How to use a hake successfully

  • To stretch the paper before you start to paint
    • Thoroughly wet the brush and starting at the top, brush across the paper moving down at the same time.
  • To wet or re-wet an area you about to glaze or paint
    • Wet the brush thoroughly, then flick it to remove the excess water and gently stroke the surface where you want the wetness
  • As you paint, runs may start if you work at an angle
    • Image: John Lovett Watercolour Workshops - Hake brushDry the brush on a towel by stroking it across the towel, and then stroke across the painting where the run is, and blend it away
  • In the same way, blend an area of sky with a mountain or hill top

While I painted Cudgegong Afternoon, I used a large squirrel hair mop brush but wasn’t able to get it flat enough to do what the hake will do.

Now that I have my own hake brush, I will get more control of the wetness, an issue for me as I paint on the verandah outside the cabin.

I will let you know how I fare with it.


Cudgegong-afternoon watercolour painting

Watercolour Painting Sold: Cudgegong Afternoon

I made Cudgegong Afternoon to put in the show in town. Although it took me several weeks to finish as I painted it in layers of very diluted pigments, I really enjoyed the process,

The new owners of Cudgegong Waters Park were so delighted that I consented to let them buy it, because they absolutely loved it.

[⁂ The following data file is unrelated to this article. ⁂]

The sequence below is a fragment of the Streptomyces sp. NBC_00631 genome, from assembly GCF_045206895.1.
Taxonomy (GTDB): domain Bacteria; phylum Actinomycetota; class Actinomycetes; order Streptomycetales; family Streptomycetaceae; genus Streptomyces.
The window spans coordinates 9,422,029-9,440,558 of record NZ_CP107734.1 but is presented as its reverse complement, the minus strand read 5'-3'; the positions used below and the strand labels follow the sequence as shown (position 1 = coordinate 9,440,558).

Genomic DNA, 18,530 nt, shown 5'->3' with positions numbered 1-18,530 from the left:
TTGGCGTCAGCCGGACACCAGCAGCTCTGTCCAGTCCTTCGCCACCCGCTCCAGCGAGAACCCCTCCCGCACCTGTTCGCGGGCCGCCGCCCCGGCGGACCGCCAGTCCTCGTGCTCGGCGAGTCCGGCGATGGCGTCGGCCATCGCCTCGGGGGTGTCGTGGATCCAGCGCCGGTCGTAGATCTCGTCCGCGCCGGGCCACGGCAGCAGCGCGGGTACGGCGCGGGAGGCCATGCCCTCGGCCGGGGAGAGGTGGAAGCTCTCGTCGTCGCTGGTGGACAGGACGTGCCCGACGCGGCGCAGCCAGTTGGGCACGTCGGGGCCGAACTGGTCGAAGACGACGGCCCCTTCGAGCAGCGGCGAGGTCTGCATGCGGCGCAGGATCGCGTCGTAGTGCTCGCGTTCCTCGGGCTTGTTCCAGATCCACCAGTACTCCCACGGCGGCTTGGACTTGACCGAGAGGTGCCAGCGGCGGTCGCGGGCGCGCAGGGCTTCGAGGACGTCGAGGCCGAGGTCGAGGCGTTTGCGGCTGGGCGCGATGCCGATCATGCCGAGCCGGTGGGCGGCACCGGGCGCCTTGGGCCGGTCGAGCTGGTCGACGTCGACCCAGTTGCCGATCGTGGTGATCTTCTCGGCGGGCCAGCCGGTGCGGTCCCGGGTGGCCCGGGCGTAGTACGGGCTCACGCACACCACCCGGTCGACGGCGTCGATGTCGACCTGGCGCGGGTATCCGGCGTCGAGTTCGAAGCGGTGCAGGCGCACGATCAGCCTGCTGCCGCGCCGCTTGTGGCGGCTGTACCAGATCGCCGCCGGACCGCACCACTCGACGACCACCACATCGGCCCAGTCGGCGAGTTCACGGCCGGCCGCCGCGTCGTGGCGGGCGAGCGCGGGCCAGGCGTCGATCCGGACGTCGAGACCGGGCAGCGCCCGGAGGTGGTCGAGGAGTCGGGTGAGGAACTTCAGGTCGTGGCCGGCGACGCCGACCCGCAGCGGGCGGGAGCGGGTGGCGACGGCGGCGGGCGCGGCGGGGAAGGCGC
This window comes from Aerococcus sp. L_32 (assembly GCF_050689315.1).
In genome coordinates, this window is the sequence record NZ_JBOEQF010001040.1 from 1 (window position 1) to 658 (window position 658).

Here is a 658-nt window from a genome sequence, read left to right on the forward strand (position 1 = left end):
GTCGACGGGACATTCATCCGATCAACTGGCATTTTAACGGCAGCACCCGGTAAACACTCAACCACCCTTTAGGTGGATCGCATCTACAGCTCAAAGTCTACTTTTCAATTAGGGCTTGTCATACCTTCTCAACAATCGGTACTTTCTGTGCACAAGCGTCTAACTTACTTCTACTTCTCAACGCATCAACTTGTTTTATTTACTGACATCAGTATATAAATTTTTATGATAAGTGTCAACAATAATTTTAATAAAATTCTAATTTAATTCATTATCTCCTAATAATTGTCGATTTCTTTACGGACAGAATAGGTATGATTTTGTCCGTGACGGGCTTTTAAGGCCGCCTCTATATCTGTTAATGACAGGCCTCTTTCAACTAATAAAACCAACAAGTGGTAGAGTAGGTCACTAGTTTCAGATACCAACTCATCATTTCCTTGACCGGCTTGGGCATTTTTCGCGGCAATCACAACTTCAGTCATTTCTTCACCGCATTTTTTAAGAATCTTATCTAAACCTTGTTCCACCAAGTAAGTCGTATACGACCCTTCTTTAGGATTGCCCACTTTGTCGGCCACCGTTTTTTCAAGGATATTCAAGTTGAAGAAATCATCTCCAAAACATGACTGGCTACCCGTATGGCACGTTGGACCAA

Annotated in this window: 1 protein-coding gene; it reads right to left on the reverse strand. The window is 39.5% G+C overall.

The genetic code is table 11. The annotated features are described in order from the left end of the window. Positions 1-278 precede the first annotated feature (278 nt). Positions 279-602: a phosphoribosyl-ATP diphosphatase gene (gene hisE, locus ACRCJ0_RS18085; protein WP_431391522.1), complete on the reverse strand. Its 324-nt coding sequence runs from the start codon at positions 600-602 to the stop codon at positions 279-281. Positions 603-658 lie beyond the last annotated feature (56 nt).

Please enjoy it.

Update: Veronica called in to show me the framed painting. It looks spectacular!

Watercolour Painting Sold

Cudgegong Afternoon

Arches™ cold pressed paper, A2, watercolour tube paints from Art Spectrum (an Aussie company).

Acrylic painting takes first prize in section

Remember my replacement acrylic painting of the lotus made for my friend? She insisted that I put it into Rylstone Agricultural Show.

Prize winning acrylic painting

Lotus Blossom  which I entered into the acrylic painting section, was hung in a really prominent position.  On Saturday it won a first prize. Very chuffed.

The judge was impressed by the way the background created reflections in the water.

Lotus Blossom acrylic painting
Lotus Blossom 24in x 36in

Also entered was a watercolour of Lake Windamere. Used Art Spectrum watercolours on Arches cold pressed A2 paper. No prize, but may be sold.

Cudgegong-afternoon
Cudgegong Afternoon on Lake Windamere